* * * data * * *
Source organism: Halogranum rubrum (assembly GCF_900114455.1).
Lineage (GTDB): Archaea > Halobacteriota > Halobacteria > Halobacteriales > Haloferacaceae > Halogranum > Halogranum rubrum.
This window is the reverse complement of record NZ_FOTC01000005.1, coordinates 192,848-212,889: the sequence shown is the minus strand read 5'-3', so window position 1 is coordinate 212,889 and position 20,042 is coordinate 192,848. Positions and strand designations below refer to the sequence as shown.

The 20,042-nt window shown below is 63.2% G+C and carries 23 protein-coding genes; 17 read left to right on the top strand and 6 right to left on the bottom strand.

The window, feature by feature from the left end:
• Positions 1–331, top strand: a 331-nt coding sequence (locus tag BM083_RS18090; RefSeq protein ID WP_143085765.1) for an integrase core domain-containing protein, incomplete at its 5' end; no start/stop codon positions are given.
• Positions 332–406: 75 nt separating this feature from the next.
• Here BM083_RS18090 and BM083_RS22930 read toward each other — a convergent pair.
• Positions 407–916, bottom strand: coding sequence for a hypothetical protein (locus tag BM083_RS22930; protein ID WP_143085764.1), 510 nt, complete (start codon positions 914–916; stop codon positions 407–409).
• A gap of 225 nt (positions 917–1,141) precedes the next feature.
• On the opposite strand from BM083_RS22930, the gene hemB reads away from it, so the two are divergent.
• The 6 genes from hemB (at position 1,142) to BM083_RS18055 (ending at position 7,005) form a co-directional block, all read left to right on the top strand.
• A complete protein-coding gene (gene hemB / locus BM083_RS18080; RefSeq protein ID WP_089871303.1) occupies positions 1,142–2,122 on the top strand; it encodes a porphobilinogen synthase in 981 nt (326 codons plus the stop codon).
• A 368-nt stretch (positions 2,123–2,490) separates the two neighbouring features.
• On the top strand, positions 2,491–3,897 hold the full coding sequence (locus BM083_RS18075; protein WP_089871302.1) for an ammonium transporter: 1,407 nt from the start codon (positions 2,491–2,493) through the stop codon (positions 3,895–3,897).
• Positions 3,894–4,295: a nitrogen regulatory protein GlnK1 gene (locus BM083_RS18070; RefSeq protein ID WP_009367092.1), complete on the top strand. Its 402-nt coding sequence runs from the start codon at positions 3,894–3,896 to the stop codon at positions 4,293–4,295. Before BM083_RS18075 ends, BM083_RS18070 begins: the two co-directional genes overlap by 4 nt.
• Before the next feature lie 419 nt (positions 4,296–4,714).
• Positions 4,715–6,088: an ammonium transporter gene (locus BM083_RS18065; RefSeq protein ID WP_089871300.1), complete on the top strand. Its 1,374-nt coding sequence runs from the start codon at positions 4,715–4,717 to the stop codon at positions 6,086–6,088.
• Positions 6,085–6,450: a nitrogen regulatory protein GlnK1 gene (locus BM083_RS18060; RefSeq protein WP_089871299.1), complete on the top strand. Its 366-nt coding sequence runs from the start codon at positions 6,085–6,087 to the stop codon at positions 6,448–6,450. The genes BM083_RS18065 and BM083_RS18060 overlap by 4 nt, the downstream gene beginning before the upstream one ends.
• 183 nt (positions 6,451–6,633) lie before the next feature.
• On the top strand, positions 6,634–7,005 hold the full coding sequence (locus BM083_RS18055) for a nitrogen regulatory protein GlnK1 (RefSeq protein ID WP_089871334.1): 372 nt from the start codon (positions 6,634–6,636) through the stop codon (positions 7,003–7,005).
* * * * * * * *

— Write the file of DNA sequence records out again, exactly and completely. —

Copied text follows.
Source organism: Halogranum rubrum (assembly GCF_900114455.1).
Lineage (GTDB): Archaea > Halobacteriota > Halobacteria > Halobacteriales > Haloferacaceae > Halogranum > Halogranum rubrum.
This window is the reverse complement of record NZ_FOTC01000005.1, coordinates 192,848-212,889: the sequence shown is the minus strand read 5'-3', so window position 1 is coordinate 212,889 and position 20,042 is coordinate 192,848. Positions and strand designations below refer to the sequence as shown.

The 20,042-nt window shown below is 63.2% G+C and carries 23 protein-coding genes; 17 read left to right on the top strand and 6 right to left on the bottom strand.

The window, feature by feature from the left end:
• Positions 1–331, top strand: a 331-nt coding sequence (locus tag BM083_RS18090; RefSeq protein ID WP_143085765.1) for an integrase core domain-containing protein, incomplete at its 5' end; no start/stop codon positions are given.
• Positions 332–406: 75 nt separating this feature from the next.
• Here BM083_RS18090 and BM083_RS22930 read toward each other — a convergent pair.
• Positions 407–916, bottom strand: coding sequence for a hypothetical protein (locus tag BM083_RS22930; protein ID WP_143085764.1), 510 nt, complete (start codon positions 914–916; stop codon positions 407–409).
• A gap of 225 nt (positions 917–1,141) precedes the next feature.
• On the opposite strand from BM083_RS22930, the gene hemB reads away from it, so the two are divergent.
• The 6 genes from hemB (at position 1,142) to BM083_RS18055 (ending at position 7,005) form a co-directional block, all read left to right on the top strand.
• A complete protein-coding gene (gene hemB / locus BM083_RS18080; RefSeq protein ID WP_089871303.1) occupies positions 1,142–2,122 on the top strand; it encodes a porphobilinogen synthase in 981 nt (326 codons plus the stop codon).
• A 368-nt stretch (positions 2,123–2,490) separates the two neighbouring features.
• On the top strand, positions 2,491–3,897 hold the full coding sequence (locus BM083_RS18075; protein WP_089871302.1) for an ammonium transporter: 1,407 nt from the start codon (positions 2,491–2,493) through the stop codon (positions 3,895–3,897).
• Positions 3,894–4,295: a nitrogen regulatory protein GlnK1 gene (locus BM083_RS18070; RefSeq protein ID WP_009367092.1), complete on the top strand. Its 402-nt coding sequence runs from the start codon at positions 3,894–3,896 to the stop codon at positions 4,293–4,295. Before BM083_RS18075 ends, BM083_RS18070 begins: the two co-directional genes overlap by 4 nt.
• Before the next feature lie 419 nt (positions 4,296–4,714).
• Positions 4,715–6,088: an ammonium transporter gene (locus BM083_RS18065; RefSeq protein ID WP_089871300.1), complete on the top strand. Its 1,374-nt coding sequence runs from the start codon at positions 4,715–4,717 to the stop codon at positions 6,086–6,088.
• Positions 6,085–6,450: a nitrogen regulatory protein GlnK1 gene (locus BM083_RS18060; RefSeq protein WP_089871299.1), complete on the top strand. Its 366-nt coding sequence runs from the start codon at positions 6,085–6,087 to the stop codon at positions 6,448–6,450. The genes BM083_RS18065 and BM083_RS18060 overlap by 4 nt, the downstream gene beginning before the upstream one ends.
• 183 nt (positions 6,451–6,633) lie before the next feature.
• On the top strand, positions 6,634–7,005 hold the full coding sequence (locus BM083_RS18055) for a nitrogen regulatory protein GlnK1 (RefSeq protein ID WP_089871334.1): 372 nt from the start codon (positions 6,634–6,636) through the stop codon (positions 7,003–7,005).